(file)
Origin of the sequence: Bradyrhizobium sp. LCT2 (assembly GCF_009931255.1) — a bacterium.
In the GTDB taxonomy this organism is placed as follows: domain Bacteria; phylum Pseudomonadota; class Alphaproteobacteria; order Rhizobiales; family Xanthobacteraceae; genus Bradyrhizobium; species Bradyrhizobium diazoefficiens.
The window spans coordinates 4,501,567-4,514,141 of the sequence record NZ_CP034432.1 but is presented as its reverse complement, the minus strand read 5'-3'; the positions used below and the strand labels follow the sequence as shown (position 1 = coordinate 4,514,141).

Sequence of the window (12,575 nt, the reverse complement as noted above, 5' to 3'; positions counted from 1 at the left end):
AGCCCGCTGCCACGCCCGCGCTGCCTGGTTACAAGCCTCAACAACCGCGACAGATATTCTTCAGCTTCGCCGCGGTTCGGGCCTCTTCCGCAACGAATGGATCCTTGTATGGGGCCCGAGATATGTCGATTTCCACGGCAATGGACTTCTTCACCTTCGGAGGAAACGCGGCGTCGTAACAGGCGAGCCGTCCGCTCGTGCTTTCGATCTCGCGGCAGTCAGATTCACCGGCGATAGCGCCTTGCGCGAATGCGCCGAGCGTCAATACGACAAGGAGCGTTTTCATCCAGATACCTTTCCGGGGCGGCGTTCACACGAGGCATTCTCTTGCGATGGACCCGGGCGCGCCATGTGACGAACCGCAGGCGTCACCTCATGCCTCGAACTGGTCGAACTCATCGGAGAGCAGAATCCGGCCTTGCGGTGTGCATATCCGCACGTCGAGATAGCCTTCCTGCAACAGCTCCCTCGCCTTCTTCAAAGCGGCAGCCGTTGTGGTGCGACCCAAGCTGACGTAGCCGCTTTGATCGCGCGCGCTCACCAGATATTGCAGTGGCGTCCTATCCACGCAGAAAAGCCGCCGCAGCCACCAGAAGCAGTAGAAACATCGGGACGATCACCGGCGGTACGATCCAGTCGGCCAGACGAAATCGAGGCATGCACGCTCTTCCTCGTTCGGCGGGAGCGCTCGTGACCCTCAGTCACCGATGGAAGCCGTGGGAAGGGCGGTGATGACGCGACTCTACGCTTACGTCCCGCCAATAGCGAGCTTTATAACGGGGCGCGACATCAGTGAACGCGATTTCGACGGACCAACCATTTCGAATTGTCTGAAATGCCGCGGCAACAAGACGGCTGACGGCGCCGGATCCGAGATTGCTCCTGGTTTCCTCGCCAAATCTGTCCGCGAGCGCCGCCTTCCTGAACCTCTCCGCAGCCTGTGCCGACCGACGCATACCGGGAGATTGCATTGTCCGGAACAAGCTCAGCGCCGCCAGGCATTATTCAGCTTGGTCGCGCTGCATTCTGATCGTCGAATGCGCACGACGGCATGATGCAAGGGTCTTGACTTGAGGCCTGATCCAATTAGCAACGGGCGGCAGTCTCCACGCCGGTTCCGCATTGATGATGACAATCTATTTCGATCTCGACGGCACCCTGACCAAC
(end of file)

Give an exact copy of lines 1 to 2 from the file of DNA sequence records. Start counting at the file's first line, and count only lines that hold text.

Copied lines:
Origin of the sequence: Bradyrhizobium sp. LCT2 (assembly GCF_009931255.1) — a bacterium.
In the GTDB taxonomy this organism is placed as follows: domain Bacteria; phylum Pseudomonadota; class Alphaproteobacteria; order Rhizobiales; family Xanthobacteraceae; genus Bradyrhizobium; species Bradyrhizobium diazoefficiens.